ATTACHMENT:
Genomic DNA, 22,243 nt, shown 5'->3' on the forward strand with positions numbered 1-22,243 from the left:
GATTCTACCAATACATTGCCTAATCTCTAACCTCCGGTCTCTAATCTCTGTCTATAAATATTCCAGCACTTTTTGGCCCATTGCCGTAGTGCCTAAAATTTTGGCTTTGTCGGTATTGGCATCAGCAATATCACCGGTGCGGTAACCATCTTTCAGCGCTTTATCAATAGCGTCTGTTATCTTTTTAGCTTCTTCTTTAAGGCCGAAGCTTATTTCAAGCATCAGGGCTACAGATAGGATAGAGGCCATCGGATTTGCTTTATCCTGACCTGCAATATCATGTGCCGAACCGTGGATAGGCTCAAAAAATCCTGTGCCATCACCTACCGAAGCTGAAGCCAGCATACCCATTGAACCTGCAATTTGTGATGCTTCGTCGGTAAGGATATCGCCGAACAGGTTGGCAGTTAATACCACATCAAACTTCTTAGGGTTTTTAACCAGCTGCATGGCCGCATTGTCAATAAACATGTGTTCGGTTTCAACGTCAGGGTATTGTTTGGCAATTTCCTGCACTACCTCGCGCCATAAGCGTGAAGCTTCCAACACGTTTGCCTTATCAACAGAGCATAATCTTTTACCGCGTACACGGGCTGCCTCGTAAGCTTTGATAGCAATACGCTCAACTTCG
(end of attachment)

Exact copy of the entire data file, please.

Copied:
Genomic DNA, 22,243 nt, shown 5'->3' on the forward strand with positions numbered 1-22,243 from the left:
GATTCTACCAATACATTGCCTAATCTCTAACCTCCGGTCTCTAATCTCTGTCTATAAATATTCCAGCACTTTTTGGCCCATTGCCGTAGTGCCTAAAATTTTGGCTTTGTCGGTATTGGCATCAGCAATATCACCGGTGCGGTAACCATCTTTCAGCGCTTTATCAATAGCGTCTGTTATCTTTTTAGCTTCTTCTTTAAGGCCGAAGCTTATTTCAAGCATCAGGGCTACAGATAGGATAGAGGCCATCGGATTTGCTTTATCCTGACCTGCAATATCATGTGCCGAACCGTGGATAGGCTCAAAAAATCCTGTGCCATCACCTACCGAAGCTGAAGCCAGCATACCCATTGAACCTGCAATTTGTGATGCTTCGTCGGTAAGGATATCGCCGAACAGGTTGGCAGTTAATACCACATCAAACTTCTTAGGGTTTTTAACCAGCTGCATGGCCGCATTGTCAATAAACATGTGTTCGGTTTCAACGTCAGGGTATTGTTTGGCAATTTCCTGCACTACCTCGCGCCATAAGCGTGAAGCTTCCAACACGTTTGCCTTATCAACAGAGCATAATCTTTTACCGCGTACACGGGCTGCCTCGTAAGCTTTGATAGCAATACGCTCAACTTCG